Despite the total paralysis engulfing the world of football because of the coronavirus crisis, Malaga CF had no plans to file an ERTE (a lay-off of staff until normality returns) just yet. According to SUR sources inside the club, an internal restructuring in the near future was to be expected instead. That was until La Liga issued a plea to all clubs in the top two tiers on Friday to file an ERTE due to force majeure.
As one of the clubs most affected by the current economic downturn (given the precarious state of its finances before the global slowdown), the club's judicial administrator, José María Muñoz, must address the gap in the club's books in addition to countering the effects of this global crisis as soon as possible.
Muñoz must do so without a large portion of the expected income for this period. It would appear almost certain that income from ticket sales for the last six home games is now off the table (if the games go ahead, they would likely be behind closed doors). Similar revenue losses will come from the club shops, all of which are closed, while sponsorship will depend on various circumstances such as whether, or how, the season ends and in what financial state the advertisers are left in.
And will season ticket holders have to be reimbursed for the portion of the season they missed? As a situation without precedent, it's not entirely clear.
The largest loss of revenue would be that of broadcasting rights - worth 9.1 million euros a year. This, however, will depend on whether the games actually go ahead and on the deal reached for distribution between LaLiga and the various broadcasters.
Faced with all this uncertainty, Muñoz has had to analyse solutions in the short and medium term and is determined to pass up the option of presenting an ERTE and therefore the opportunity to save a significant sum of money now in return for maintaining plans to restructure the club from top to bottom with other measures.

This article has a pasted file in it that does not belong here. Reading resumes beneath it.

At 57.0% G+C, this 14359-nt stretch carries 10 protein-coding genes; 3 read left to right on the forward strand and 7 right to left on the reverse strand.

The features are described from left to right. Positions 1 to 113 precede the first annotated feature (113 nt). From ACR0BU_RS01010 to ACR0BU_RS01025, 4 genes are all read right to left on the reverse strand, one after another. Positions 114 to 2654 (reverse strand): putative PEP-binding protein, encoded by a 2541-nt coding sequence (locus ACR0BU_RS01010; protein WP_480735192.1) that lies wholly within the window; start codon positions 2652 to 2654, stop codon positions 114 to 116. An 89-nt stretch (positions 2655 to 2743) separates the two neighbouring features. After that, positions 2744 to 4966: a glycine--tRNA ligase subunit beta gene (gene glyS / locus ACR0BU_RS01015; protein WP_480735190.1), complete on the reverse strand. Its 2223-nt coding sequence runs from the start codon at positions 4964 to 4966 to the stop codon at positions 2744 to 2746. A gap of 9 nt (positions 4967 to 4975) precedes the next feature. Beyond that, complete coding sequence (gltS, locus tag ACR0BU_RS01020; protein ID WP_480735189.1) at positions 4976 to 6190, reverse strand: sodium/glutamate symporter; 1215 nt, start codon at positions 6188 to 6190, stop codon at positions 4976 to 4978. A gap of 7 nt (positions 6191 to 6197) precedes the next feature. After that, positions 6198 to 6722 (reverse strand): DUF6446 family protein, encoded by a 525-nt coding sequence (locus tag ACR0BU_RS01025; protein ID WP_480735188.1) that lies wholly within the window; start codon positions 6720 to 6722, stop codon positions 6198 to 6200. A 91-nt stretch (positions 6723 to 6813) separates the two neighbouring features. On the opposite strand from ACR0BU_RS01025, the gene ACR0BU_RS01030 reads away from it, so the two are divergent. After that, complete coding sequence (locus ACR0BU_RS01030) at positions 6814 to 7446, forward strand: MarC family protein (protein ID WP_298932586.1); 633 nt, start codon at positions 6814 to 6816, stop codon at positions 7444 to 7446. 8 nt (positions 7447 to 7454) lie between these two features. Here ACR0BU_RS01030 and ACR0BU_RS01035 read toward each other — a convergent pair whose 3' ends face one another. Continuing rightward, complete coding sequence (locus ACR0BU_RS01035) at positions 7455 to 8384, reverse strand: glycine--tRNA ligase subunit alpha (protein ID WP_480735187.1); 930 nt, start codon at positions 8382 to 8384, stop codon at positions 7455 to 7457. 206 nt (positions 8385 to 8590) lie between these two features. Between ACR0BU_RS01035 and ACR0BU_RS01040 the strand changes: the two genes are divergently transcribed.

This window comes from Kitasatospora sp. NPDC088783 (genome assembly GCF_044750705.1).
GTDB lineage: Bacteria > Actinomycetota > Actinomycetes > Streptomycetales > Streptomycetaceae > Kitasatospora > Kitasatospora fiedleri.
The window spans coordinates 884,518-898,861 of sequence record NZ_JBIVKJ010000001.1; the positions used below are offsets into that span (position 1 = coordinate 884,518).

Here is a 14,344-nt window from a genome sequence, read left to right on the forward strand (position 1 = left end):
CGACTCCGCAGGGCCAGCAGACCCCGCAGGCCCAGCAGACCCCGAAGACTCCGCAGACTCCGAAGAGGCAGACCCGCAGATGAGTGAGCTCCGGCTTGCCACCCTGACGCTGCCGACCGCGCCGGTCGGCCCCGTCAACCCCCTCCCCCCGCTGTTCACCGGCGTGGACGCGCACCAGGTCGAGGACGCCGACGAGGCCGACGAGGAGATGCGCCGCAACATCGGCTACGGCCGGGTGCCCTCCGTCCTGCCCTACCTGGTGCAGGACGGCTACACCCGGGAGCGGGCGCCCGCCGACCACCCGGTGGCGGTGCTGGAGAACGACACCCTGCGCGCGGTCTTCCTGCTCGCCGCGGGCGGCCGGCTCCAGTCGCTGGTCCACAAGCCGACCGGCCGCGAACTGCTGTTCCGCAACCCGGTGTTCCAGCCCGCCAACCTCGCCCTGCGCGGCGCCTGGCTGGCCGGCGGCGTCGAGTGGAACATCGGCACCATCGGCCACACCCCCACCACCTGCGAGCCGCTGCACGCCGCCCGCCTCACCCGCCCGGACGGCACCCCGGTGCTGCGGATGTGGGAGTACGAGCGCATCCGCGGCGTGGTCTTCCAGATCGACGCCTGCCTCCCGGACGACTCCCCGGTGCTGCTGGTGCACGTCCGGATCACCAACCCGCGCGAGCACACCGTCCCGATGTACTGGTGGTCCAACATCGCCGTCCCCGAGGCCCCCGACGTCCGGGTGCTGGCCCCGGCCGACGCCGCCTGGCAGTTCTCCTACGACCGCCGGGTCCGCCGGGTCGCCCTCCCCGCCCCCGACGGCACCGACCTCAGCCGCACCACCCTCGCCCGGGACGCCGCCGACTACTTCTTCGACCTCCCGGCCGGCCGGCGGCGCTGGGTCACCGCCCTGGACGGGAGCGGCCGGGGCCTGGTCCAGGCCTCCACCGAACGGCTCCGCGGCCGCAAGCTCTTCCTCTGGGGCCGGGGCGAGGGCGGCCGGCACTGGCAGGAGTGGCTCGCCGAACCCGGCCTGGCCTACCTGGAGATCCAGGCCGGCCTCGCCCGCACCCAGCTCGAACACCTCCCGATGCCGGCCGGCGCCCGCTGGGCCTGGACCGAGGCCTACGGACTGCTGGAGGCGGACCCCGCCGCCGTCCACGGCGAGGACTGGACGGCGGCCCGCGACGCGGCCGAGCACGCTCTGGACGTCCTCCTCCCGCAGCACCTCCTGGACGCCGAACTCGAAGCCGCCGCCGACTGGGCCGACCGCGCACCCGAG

These may include an ERE (redundancy programme for the collective dismissal of workers). Unlike an ERTE, an ERE doesn't come with conditions regarding the immediate future, which would prevent layoffs from being made in the future. ERTEs are "subject to the commitment of the company to maintain employment for a period of six months from the date of resumption of activity". This means that Malaga would not be able to carry out the above-mentioned restructuring until at least the end of the year.
The decision not to file an ERTE, however, doesn't mean that nothing is being done. The decrease in income still has to be compensated with an immediate reduction in expenses as well.
One positive of this coronavirus crisis is the savings that Malaga can make during this time. The club's operating costs represent the biggest expense - almost 11 million. This figure, which covers purchases, travel and other needs, will fall considerably.
The biggest savings, however, will come from reducing the earnings of the players. The eight million euros set aside for this year can be reduced but will rely on negotiations with the players themselves. Like we have seen with many other teams across Europe's major leagues, it is likely that the Malaga players will also agree to a paycut during the period that this paralysis lasts.
One aspect where savings can't be made is on the club's debt. Some 5.1 million euros is still owed to other clubs for player transfers.